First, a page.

I write a lot about building an effective coaching structure. Maybe I should say, I write a LOT about building an effective coaching structure.

Building an effective coaching structure is a frequent topic here for two reasons:

  1. Coaching plays a very significant role in launching and sustaining new groups. This should not be overlooked or dismissed. Think about the energy you expend in getting a new group going. Now think about the wasted energy you expend starting groups that don’t survive. An effective coaching structure can help the new groups you launch sustain long enough to build the connective tissue that will keep them going.
  2. An effective coaching structure is not easy to build! In fact, it is one of the most challenging steps in building a thriving small group ministry. I field more questions about small group coaching than any other topic. It can be done. I’ve taught many to do it. You can do it. But it takes doing the right things at the right time and in the right way.

This Little Tweak Will 10X the Impact of Your Coaching Structure

You know how little things can make a big difference? Like discovering the brightness key on your laptop? Or how to set up favorites in your contacts? Or training your admin to schedule your appointments? Or training your dog to use the doggie door?

Little things can often make a big difference.

A little thing that can make a big difference in the impact of your coaching structure?

How about when and how you introduce a coach to a new leader?

I don’t know when you introduce a coach to a new leader or how you introduce a coach to a new leader…but if you’re struggling to build an effective coaching structure, you might want to consider this little tweak.

When to introduce a coach to a new leader

The best time to introduce a coach to a new leader is at the very beginning. The longer a new leader has been a leader, the harder it gets for the coach to successfully build a relationship.

For example, when a new leader is identified in one of our small group connections, that new leader is introduced to their coach in the short stand-up leaders’ meeting immediately following the connection.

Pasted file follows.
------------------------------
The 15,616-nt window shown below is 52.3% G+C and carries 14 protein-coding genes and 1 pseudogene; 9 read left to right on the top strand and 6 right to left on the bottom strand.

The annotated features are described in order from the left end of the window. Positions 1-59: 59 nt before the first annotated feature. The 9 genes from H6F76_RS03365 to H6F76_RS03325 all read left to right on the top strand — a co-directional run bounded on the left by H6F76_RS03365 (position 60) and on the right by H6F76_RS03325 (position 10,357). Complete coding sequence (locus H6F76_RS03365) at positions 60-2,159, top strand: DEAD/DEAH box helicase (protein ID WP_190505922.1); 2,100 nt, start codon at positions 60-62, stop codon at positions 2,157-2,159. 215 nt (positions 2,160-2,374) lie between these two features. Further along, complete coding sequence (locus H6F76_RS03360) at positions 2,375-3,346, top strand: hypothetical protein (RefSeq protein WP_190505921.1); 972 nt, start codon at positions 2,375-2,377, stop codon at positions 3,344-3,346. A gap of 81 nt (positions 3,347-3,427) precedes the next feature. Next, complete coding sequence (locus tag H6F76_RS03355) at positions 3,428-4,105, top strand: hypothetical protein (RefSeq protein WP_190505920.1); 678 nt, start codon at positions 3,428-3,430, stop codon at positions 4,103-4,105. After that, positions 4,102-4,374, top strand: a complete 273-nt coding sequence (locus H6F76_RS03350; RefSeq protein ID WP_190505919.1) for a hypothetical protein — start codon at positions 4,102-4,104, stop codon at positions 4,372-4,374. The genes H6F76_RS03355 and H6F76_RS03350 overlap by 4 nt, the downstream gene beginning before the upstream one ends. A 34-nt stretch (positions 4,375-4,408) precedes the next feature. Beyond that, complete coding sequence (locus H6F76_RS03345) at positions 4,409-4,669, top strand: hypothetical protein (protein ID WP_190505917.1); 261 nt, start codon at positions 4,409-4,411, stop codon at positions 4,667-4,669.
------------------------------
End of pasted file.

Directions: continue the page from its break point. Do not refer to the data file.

Why is that important? Easy. The new leader will never again be as thankful for access to a coach as they are in that moment.

How quickly are you introducing your new leaders to a coach? The longer you wait the harder it gets.

How to introduce a coach to a new leader

The best way to introduce a coach to a new leader is by clearly establishing that their coach is a huge asset and a great person to know.

For example, during our small group connections we use our coaches to help in several key ways during the connection. We point them out as the process begins. They’re wearing a distinctive t-shirt. We brag on them a little bit. Our coaches help each group that is forming identify a leader.

As soon as leaders are identified, we remind them that they will be connected with a coach; someone who has been leading groups for a long time and really knows the ins and outs of having a great small group.

Immediately following the small group connection we hold a very short (5 minutes) stand-up leaders’ meeting. As the meeting is wrapping up we hand the leaders over to their coaches with this transition statement: “As we mentioned in the connection, we’re pairing each of you up with a coach who will be helping you and your group get off to a great start. Our coaches are very experienced small group leaders who really know how to get groups off to a great start. They’ll want to have a weekly conversation about how it’s going.”

How does your when and how stack up?

How does your when and how stack up to the way we do it? If you’re waiting too long to introduce coaches to your new leaders, if you’re not making a big enough deal about the value of a coach…this little tweak will make a big difference.

If you need help building an effective coaching structure, this tip is an example of the strategies, tactics and practices you learn in How to Build an Effective Coaching Structure (one of my most popular mini-courses).

Image by Sophie


Top 10 Reasons North Coast Has Consistently Connected Over 80%


Top 10 Reasons North Coast Has Consistently Connected Over 80% (of their average weekend adult worship attendance)

One of the most effective small group systems is the one made popular by Larry Osborne’s Sticky Church. Osborne is the Senior Pastor of North Coast Church, a multisite church in southern California.